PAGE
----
Should’ve Called in Sick: 4 Viral Workplace Disasters

Nate Hindman

The alarm clock goes off and you’re feeling a bit feverish and light-headed. Do you:

  • A) call work to tell them you need a sick day, or
  • B) get up, go in, and get the job done?

Before you answer, consider that your symptoms may be indications of an infectious illness. An illness that — if spread to your co-workers, who bring it home to their spouses, who also ignore their symptoms and spread it to their workplaces — could result in millions in lost revenue, businesses ruined, economies humbled, whole cities crumbling…

Just think about how much more light-headed you’d feel after that.

Presenteeism”, a culture of braving the workplace even when ill, is on the rise. Seven out of 10 Americans report that they go into work even when feeling sick and studies in Britain and Canada show similarly startling numbers. And the costs are staggering: A 2003 study found that presenteeism drains $160 billion from the US economy.

But in case you need more proof that such office martyrdom is unwise, check out this list of the most devastating viral outbreaks traced back to the workplace.

And then, please, just call in sick.

1. Massachusetts Measles

In 2006, over 1,000 employees of a major Boston financial institution were affected after one measles-infected worker — a contract employee from Asia who hadn’t received the standard vaccinations — carried the virus into the workplace.

The Department of Health ultimately ordered anyone who couldn’t produce documentation of vaccinations to stay at home for three weeks. The firm ultimately had to organize and distribute 12,000 doses of measles vaccines to 31 separate communities at a cost of a quarter-million dollars. And that figure doesn’t factor in all the productivity losses.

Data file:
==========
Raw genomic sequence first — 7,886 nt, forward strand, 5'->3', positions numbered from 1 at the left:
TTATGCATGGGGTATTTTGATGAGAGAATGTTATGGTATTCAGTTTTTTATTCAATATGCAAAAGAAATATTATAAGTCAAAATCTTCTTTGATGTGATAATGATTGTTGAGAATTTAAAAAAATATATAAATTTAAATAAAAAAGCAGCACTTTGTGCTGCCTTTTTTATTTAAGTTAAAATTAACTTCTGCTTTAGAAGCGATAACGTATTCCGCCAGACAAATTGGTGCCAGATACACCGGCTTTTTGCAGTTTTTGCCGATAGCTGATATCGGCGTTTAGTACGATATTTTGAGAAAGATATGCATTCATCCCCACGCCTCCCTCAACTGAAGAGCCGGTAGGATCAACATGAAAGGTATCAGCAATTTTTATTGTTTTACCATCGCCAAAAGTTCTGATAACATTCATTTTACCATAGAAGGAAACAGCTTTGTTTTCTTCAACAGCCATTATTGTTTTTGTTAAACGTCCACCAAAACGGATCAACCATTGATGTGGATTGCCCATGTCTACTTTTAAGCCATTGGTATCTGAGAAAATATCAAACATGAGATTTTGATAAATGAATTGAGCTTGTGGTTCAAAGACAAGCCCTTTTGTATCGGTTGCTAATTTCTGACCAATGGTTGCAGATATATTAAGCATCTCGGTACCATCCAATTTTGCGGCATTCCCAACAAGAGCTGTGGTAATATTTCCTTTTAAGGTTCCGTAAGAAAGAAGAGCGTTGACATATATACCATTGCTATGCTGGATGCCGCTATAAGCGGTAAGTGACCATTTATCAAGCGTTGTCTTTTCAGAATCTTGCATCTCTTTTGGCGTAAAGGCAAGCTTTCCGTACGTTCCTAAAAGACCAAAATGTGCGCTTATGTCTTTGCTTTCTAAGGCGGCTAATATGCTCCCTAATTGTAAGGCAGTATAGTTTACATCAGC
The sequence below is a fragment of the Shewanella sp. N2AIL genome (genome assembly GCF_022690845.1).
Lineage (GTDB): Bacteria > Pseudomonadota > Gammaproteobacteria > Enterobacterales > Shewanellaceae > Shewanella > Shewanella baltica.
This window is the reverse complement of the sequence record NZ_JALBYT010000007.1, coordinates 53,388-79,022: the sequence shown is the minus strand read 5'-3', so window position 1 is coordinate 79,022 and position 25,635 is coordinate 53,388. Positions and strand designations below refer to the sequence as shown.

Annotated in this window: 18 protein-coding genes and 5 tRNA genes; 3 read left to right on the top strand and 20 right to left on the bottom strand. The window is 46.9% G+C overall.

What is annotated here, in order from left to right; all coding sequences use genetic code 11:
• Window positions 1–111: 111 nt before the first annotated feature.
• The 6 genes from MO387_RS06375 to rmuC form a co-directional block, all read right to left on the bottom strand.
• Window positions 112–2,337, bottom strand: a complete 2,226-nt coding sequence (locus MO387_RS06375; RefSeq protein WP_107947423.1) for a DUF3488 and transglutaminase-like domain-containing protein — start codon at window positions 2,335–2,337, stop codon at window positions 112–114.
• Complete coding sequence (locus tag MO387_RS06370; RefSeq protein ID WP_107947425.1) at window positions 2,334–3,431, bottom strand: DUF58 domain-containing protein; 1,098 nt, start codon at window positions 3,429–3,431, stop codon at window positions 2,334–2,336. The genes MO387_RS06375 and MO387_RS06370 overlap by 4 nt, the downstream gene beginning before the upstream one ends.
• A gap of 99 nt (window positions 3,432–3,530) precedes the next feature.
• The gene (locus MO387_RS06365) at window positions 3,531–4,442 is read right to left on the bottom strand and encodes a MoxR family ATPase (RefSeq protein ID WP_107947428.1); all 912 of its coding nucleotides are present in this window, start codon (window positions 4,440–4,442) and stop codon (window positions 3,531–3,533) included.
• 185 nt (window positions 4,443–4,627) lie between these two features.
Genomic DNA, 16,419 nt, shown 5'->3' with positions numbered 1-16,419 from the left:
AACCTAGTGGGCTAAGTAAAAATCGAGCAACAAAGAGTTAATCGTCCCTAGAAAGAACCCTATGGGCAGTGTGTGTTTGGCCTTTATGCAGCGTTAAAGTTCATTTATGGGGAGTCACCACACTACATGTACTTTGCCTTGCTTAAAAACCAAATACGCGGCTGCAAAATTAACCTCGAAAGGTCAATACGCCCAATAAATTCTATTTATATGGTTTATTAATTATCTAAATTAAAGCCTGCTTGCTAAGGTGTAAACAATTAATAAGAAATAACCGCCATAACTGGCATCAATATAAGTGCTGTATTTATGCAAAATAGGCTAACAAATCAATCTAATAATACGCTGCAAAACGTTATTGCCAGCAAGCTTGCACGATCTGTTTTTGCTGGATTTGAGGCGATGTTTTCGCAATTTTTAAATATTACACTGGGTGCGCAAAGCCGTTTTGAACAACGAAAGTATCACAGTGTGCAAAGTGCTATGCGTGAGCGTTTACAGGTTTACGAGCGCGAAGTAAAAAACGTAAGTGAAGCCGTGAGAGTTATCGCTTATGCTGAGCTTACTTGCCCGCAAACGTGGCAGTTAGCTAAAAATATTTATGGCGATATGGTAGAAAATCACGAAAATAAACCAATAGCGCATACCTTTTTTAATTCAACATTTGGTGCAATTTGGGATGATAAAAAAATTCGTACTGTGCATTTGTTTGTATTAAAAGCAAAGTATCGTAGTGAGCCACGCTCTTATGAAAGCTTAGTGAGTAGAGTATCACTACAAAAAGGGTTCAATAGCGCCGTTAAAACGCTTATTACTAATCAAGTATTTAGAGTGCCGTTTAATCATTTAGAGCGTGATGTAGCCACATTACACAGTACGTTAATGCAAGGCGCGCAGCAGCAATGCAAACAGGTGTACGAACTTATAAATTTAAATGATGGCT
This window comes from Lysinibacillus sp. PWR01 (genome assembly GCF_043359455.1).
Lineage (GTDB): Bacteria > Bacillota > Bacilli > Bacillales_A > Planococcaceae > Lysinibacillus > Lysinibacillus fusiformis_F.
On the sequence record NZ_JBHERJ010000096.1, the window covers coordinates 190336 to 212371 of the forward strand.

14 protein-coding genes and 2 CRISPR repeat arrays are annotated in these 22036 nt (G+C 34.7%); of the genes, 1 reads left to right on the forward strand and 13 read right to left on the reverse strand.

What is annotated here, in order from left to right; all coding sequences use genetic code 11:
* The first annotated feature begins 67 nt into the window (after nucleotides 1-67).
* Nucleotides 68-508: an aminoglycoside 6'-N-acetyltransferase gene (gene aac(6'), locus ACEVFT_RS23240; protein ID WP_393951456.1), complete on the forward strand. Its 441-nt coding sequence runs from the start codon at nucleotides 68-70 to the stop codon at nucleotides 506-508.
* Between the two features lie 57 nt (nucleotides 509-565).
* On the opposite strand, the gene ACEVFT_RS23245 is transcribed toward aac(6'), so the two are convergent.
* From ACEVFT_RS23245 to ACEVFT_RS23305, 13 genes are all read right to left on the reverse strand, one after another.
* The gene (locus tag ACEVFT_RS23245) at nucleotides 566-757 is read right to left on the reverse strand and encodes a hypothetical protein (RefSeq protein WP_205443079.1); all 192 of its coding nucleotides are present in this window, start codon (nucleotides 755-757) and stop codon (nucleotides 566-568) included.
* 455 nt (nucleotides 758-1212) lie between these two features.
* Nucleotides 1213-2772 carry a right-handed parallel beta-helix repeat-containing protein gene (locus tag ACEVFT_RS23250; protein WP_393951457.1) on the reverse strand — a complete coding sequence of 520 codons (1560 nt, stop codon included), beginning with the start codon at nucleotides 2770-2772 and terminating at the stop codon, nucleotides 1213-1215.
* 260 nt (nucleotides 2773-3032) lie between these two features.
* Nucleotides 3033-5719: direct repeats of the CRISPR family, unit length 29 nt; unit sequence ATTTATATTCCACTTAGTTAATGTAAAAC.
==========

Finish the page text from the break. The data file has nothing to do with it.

2. Bed-Bug Mania

Those small, wingless, rust-colored insects went on an absolute tear in the U.S. in the summer of 2010. And unlucky apartment dwellers weren’t the only victims — nearly one in five exterminators found bedbugs in office buildings that year, a startling spike from the less than one percent who found them in 2007.

Companies in big cities were particularly hard hit. In New York City, workplaces like Google, Elle Magazine, and the United Nations were forced to temporarily shut their doors because of infestations, prompting the city to set up a bed-bug advisory board and giving rise to the infamous workplace adage: “Skin rash shaped like a line? Staying home is just fine!”

3. Exchanging Futures, Exchanging Germs

In the fall of 1987, 116 employees at three Chicago futures exchanges came down with the mumps. Three of those cases led to home infections, and nine people ended up in the hospital, costing the exchanges over 700 lost working days. Considering what futures traders make, that’s a lot of money lost out on the trading floor.

4. Mock Outbreak

Last year scientists at the University of Arizona stumbled upon a shocking finding: When even one person shows up to an office sick, more than half of the commonly touched surfaces in that office become infected with the virus by lunchtime.

That’s according to a study they ran at an unnamed company, where the scientists placed liquid droplets on the hands of 80 employees and while most of the droplets were just plain water, one person unknowingly received a droplet containing an artificial virus. The workers went along with their normal workday, and within four hours, scientists discovered that more than half of the office’s communal surfaces had traces of the artificial virus.

“We were actually quite surprised by how effectively everything spread,” said one of the study’s authors. Well…we’re actually quite horrified now.

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